Julie Perkins, regional manager of the ACT/NSW Aboriginal Legal Service, agrees the government has sent out mixed signals. The ALS had expected the new government to implement justice targets, taking into consideration the comments of both sides of Parliament in the run-up to the election.
“We took a lot from last year in 2013. We all know both sides of government expressed commitment to incorporate a justice target. No one has come to us and said it would not be included. We were hopeful from last year that whoever got power that they would look at putting these targets in the report,” she said.
Imprisonment rates for indigenous Australians are around 12 times that of the general population. And, despite a fall in overall rates of juvenile detention, the rate of indigenous juveniles in detention has remained steady. One in every two juveniles in detention is indigenous.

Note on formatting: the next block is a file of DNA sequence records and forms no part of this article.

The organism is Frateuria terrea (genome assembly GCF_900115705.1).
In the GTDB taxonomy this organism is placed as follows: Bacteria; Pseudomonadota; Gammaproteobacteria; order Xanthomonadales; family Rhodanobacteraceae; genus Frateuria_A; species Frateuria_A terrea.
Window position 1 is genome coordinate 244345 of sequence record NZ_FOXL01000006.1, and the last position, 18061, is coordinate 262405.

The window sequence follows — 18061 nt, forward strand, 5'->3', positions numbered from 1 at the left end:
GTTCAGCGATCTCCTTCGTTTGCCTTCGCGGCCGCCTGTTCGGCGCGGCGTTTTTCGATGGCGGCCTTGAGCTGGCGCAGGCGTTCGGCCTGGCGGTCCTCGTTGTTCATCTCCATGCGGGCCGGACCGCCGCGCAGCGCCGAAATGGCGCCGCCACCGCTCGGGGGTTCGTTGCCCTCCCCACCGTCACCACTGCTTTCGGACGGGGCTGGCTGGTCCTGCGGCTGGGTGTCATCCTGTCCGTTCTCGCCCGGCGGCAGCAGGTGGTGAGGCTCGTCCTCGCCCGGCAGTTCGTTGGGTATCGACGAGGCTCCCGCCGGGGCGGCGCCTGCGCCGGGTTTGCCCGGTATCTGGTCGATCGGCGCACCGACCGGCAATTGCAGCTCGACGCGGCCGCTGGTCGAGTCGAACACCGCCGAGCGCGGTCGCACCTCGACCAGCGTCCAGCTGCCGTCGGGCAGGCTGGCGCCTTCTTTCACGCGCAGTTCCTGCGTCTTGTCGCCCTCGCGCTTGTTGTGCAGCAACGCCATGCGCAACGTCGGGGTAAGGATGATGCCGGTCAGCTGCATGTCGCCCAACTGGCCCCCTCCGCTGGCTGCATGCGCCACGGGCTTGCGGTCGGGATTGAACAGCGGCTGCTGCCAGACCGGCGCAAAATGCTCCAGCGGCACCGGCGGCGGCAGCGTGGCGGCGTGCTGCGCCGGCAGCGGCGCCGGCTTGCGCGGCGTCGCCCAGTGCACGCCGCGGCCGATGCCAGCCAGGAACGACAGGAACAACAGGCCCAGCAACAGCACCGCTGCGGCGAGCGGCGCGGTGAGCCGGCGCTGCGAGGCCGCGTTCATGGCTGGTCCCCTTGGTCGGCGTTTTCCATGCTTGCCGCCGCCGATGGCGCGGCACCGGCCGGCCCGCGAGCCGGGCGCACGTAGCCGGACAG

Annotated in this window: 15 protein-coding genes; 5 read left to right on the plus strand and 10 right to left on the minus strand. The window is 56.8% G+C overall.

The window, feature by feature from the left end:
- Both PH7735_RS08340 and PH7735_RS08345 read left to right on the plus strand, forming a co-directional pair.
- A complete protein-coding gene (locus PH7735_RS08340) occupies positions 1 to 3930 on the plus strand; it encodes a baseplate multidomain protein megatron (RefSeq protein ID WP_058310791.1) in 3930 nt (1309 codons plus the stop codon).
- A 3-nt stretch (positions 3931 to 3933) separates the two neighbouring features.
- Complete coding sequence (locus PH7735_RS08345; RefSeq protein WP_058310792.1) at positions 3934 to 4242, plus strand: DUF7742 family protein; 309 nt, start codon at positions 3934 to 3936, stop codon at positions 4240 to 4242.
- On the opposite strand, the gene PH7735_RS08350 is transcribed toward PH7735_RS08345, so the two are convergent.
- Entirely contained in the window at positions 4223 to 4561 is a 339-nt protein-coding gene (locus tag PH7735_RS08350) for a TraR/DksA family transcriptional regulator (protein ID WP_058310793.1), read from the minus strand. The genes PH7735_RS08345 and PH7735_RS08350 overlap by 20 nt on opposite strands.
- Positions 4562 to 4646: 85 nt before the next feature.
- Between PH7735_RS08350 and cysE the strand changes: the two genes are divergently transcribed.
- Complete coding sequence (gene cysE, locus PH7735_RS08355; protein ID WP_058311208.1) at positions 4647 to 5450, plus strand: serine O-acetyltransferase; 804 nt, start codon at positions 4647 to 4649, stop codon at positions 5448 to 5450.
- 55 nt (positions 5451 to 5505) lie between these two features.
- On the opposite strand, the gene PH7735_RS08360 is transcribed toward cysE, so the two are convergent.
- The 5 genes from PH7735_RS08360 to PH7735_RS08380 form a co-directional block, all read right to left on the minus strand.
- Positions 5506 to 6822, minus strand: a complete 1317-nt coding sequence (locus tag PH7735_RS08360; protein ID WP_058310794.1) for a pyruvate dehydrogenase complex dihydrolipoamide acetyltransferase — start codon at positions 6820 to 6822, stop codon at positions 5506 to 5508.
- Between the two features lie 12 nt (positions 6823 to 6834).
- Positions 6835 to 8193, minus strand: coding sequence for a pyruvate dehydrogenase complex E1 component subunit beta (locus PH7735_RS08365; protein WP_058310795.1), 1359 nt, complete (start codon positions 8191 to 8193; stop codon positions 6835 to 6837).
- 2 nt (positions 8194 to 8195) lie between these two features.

“We all know about the high incarceration rates,” Perkins told Crikey. “It’s quite a shock to us that something as critical as this was not put in there and there was no real discussion.”
Stuart Ross, director and senior researcher at the Melbourne Centre for Criminological Research and Evaluation, is similarly bemused. A justice target help lower the number of Aboriginal people being incarcerated while tackling Aboriginal victimisation. “The victimisation rates in indigenous communities are high as well,” he said.
The report goes some way to addressing victimisation, detailing law enforcement targets under the section “Safer Communities”. According to Ross, better addressing vicitmisation rates will lead to gains in other targets around health.